Blacks less likely to get weight loss surgery: Is it cultural?

Opinion

Obesity and surgery

Obesity and surgery. © michaeljung - Fotolia.com

Blacks are reportedly less likely to get bariatric surgery for weight loss than whites, although more blacks qualify, according to new numbers.

Bariatric surgeries can include a range of procedures, ranging from having a portion of the stomach removed, to reducing the size of the stomach with a gastric sleeve, that result in effective weight loss.

A study co-authored by Arch G. Mainous, III, PhD, published in the August issue of the American Journal of Gastroenterology, shows that, “Although blacks have a higher prevalence of obesity, it is unclear whether bariatric surgery has been appropriately utilized among this vulnerable population.”

The study measured numbers gathered between 1999 and 2010.

“Twenty-two per cent of black women and 11 per cent of black men were eligible for bariatric surgery, compared with 12 per cent of white women and eight per cent of white men,” states a report on the findings. “But twice as many eligible white women and men than black women and men received bariatric surgery.”

Why don’t blacks get bariatric surgery?

Roughly 50 percent of blacks and 30 percent of whites in America are classified as obese.

Study co-authors theorize that whites receive the surgery more often in part because of discrepancies in health insurance coverage. Approximately 70 percent of white men and women studied possessed insurance, versus 50 percent of black women and men. About 70 percent of the black men and women who had received the procedure used insurance to pay for it.

Still, access to health insurance only explained part of the discrepancy. Cultural and “racial” factors were mentioned as possible barriers to the weight loss treatment. The weight of black women in particular has been in the news in recent years, with a particular focus on a perception that African-American women are comfortable being overweight.

Cultural factors as barriers

The New York Times infamously published an essay that had originally been titled Why Black Women are Fat, before changing it to Black Women and Fat in response to the backlash over what many saw as a tasteless and condescending title.

Yet, the article opens with the statistic, “[four] out of five black women are seriously overweight.”

The author continues, “One out of four middle-aged black women has diabetes. With $174 billion a year spent on diabetes-related illness in America and obesity quickly overtaking smoking as a cause of cancer deaths, it is past time to try something new.”

Essay author, bestselling African-American novelist Alice Randall, explains that this “something new” involves a deep desire on the part of black women to lose weight.

“What we need is a body-culture revolution in black America,” she writes. “Why? Because too many experts who are involved in the discussion of obesity don’t understand something crucial about black women and fat: many black women are fat because we want to be.”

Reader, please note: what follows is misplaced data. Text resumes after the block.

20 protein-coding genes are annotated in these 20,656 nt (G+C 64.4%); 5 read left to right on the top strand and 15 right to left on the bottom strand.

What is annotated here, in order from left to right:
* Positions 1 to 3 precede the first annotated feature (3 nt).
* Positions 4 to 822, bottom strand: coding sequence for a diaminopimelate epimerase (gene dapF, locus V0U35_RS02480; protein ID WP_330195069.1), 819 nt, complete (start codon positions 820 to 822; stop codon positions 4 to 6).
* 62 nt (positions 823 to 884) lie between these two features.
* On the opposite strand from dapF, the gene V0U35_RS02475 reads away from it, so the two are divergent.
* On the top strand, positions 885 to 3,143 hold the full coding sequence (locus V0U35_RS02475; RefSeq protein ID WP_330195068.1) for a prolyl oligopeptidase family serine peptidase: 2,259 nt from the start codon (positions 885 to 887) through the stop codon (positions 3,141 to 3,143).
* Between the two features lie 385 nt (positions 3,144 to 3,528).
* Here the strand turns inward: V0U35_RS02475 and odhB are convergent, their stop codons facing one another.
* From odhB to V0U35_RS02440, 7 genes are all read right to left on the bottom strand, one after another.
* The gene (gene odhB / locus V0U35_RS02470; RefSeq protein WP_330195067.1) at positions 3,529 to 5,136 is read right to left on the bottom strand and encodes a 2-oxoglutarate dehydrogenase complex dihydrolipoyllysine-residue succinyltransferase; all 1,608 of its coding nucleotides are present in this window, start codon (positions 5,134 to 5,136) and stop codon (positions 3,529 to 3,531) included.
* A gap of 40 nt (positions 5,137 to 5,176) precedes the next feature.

Randall’s shocking observation might shed light on why at least not as many African-American women who are eligible take advantage of bariatric surgery, as opposed to black men. The acceptance of and even desire to attain overweight status might just be one of many social factors that are in play, but study authors did not invest resources in plumbing what those mysterious reasons might be.

Considering bariatric surgery 

In the meantime, African-American men and women may want to consider, if they or a loved one need this treatment, what may be stopping them from taking advantage of it. The possibilities engendered in the surgery, which can lead to the black community being more free of the ravages of obesity, such as heart disease and diabetes, are too important to take for granted. Currently black women and men suffer more than any other group from these illnesses.

“In conclusion, a significant racial difference exists in the use of inpatient bariatric surgery among eligible adults,” the study authors state. “Considering the recent evidence showing immediate metabolic advantages to bariatric surgery and the exceptionally large proportion of black women who are obese, a more concerted effort to increase the use of this strategy among those refractory to standard weight loss strategies may be worthwhile.”

In plain English, black women — and men, although that is a finer subtext — need to get on the ball and look into bariatric surgery if their BMI (Body Mass Index) exceeds an acceptable range, and normal weight loss means such as dieting and exercise have not been effective for you. If you need it, and you have access to the procedure, you can spare yourself or a loved one needless medical expenses, suffering, and even death.

This is certainly a “body-culture revolution” worth embarking on.

Follow Alexis Garrett Stodghill on Twitter at @lexisb

This article has been updated to explain that bariatric surgery is recommended if dieting and exercise fail to result in consistent weight loss.